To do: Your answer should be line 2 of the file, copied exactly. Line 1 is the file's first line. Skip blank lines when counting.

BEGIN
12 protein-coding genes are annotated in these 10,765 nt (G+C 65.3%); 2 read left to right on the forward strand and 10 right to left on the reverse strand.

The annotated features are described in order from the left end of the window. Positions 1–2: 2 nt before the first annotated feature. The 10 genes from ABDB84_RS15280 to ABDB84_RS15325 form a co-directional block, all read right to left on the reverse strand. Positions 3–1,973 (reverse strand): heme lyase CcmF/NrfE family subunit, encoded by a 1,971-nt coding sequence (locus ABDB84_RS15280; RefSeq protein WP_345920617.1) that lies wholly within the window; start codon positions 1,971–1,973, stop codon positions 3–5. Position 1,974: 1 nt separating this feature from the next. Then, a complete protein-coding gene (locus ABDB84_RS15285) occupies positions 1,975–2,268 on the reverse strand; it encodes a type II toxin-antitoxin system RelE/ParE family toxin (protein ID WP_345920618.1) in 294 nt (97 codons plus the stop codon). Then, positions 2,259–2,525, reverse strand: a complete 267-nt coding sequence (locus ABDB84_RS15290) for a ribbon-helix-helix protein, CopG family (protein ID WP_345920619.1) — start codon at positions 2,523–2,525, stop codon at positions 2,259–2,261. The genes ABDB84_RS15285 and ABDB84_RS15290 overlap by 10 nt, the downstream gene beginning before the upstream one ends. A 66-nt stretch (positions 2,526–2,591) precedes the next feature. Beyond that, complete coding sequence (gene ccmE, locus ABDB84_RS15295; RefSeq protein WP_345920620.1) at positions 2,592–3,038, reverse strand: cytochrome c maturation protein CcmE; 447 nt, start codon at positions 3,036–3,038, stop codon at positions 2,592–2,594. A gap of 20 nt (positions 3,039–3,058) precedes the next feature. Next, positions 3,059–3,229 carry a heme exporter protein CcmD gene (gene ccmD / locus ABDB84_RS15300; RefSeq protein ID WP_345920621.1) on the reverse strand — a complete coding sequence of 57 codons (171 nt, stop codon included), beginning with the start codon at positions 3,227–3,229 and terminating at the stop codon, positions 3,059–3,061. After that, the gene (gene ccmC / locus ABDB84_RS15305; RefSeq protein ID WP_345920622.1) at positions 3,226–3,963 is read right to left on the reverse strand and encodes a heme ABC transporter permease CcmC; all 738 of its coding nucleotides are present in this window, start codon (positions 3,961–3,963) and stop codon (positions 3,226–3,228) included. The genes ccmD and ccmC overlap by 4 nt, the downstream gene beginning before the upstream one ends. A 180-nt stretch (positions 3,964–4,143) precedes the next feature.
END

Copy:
The annotated features are described in order from the left end of the window. Positions 1–2: 2 nt before the first annotated feature. The 10 genes from ABDB84_RS15280 to ABDB84_RS15325 form a co-directional block, all read right to left on the reverse strand. Positions 3–1,973 (reverse strand): heme lyase CcmF/NrfE family subunit, encoded by a 1,971-nt coding sequence (locus ABDB84_RS15280; RefSeq protein WP_345920617.1) that lies wholly within the window; start codon positions 1,971–1,973, stop codon positions 3–5. Position 1,974: 1 nt separating this feature from the next. Then, a complete protein-coding gene (locus ABDB84_RS15285) occupies positions 1,975–2,268 on the reverse strand; it encodes a type II toxin-antitoxin system RelE/ParE family toxin (protein ID WP_345920618.1) in 294 nt (97 codons plus the stop codon). Then, positions 2,259–2,525, reverse strand: a complete 267-nt coding sequence (locus ABDB84_RS15290) for a ribbon-helix-helix protein, CopG family (protein ID WP_345920619.1) — start codon at positions 2,523–2,525, stop codon at positions 2,259–2,261. The genes ABDB84_RS15285 and ABDB84_RS15290 overlap by 10 nt, the downstream gene beginning before the upstream one ends. A 66-nt stretch (positions 2,526–2,591) precedes the next feature. Beyond that, complete coding sequence (gene ccmE, locus ABDB84_RS15295; RefSeq protein WP_345920620.1) at positions 2,592–3,038, reverse strand: cytochrome c maturation protein CcmE; 447 nt, start codon at positions 3,036–3,038, stop codon at positions 2,592–2,594. A gap of 20 nt (positions 3,039–3,058) precedes the next feature. Next, positions 3,059–3,229 carry a heme exporter protein CcmD gene (gene ccmD / locus ABDB84_RS15300; RefSeq protein ID WP_345920621.1) on the reverse strand — a complete coding sequence of 57 codons (171 nt, stop codon included), beginning with the start codon at positions 3,227–3,229 and terminating at the stop codon, positions 3,059–3,061. After that, the gene (gene ccmC / locus ABDB84_RS15305; RefSeq protein ID WP_345920622.1) at positions 3,226–3,963 is read right to left on the reverse strand and encodes a heme ABC transporter permease CcmC; all 738 of its coding nucleotides are present in this window, start codon (positions 3,961–3,963) and stop codon (positions 3,226–3,228) included. The genes ccmD and ccmC overlap by 4 nt, the downstream gene beginning before the upstream one ends. A 180-nt stretch (positions 3,964–4,143) precedes the next feature.